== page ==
Telling Our Stories: An Interview with Anthony Johnson and James Makokis 

July 20, 2021

After becoming the first Two-Spirit Indigenous couple to win The Amazing Race Canada, Anthony Johnson (Diné) and James Makokis (Saddle Lake Cree) are embarking on new ways to share their positivity and multifaceted identities through television. In June 2021, the couple formed a development deal with Indigenous storytelling production company, Wapanatahk Media. Together they will produce a factual series that follows Johnson and Makokis as they pursue their mission to educate the masses about Indigenous cultural teachings. They will welcome Canadians into the home that they built with The Amazing Race Canada prize money, Nizhoni Acres, to embark on their own transformational journeys.

Cultural Survival’s Indigenous Rights Radio Coordinator, Shaldon Ferris (KhoiSan) recently spoke with Makokis and Johnson. 
 

Cultural Survival: Could each of you give us an introduction and tell us a bit about you?

James Makokis: I'm from the Saddle Lake Cree nation in northeastern Alberta (sorry, I'm just going to turn off those notifications), from the Saddle Lake Cree nation in northeastern Alberta. There's about 6000 people that live on our reserve. I grew up there. I'm a Two-Spirit family physician. I worked in Kehewin Cree Nation, which is also in northeastern Alberta in Treaty Six and in South Edmonton, where I do transgender care, and also the medical director of Shkaabe Makwa at the Center for Addiction and Mental Health in Toronto and I’m Anthony's husband. We've been married for four years now and one half of Team Ahkameyimok [in Cree: “Don’t give up, keep going, use whatever you have to get something done”], which was on season seven of The Amazing Race, Canada.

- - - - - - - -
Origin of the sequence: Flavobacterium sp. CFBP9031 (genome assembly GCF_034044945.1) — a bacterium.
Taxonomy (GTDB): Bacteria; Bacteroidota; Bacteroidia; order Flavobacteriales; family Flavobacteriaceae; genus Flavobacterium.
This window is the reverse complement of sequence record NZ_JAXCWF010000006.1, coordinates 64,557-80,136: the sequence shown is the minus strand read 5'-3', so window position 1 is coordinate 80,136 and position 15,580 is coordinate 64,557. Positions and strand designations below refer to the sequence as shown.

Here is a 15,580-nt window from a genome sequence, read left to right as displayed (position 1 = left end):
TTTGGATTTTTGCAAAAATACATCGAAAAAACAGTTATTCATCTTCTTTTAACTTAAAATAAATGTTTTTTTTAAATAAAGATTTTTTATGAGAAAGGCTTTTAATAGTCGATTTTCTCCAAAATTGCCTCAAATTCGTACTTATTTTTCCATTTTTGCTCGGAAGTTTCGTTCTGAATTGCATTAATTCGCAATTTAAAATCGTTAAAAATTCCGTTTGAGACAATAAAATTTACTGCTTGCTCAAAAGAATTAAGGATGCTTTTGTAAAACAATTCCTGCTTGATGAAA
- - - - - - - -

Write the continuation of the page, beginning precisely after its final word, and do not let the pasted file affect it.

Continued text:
Anthony Johnson: I'm from the Navajo Nation, the Diné Nation in the southwest United States. And currently I live in Treaty Six territory, among the Cree people, and Anishinaabe, many other nations as well. I'm married to James Makokis. And my resumé is not as exciting as his, I'll have to admit, but I do do cultural development work and consulting. So my job currently is to help rebuild Indigenous midwifery in Kehewin Cree nation, which is located three hours east of Edmonton in rural Alberta. And I'm really excited to be here and talk to you today.

 


 

 

Cultural Survival: Neither of you mentioned in your introduction that the two of you are celebrities now, and that you won The Amazing Race, Canada?

James Makokis: OK, yes, we are the most recent winners of Season Seven of The Amazing Race, Canada, which made us the first Two-Spirit, married, Indigenous couple in the world to win that reality series. But we were really excited to be able to bring different messages forward about Indigenous Peoples and gender diverse Peoples and from the Two-Spirit community as well.


Anthony Johnson: Yeah, definitely, being on this show was an incredible experience to represent Indigenous people, queer folk, missing and murdered Indigenous women. But I'd say that for me, the biggest reward has been after the show, with all the feedback that we've received. We do quite a bit of public speaking now to help educate Canadians and Americans about various issues regarding Indigenous rights, the history of Indigenous Peoples in North America, and really what it's like to be an Indigenous person living in Turtle Island today. Which really focuses around how we navigate the world, maintaining our cultural identity, while having to deal with a lot of the issues that Indigenous people face legally, socially, culturally, economically. And so I'm really grateful for my time on The Amazing Race and our time together, because it really gave us the opportunity to make a difference in the world, that I feel like our elders wanted us to growing up.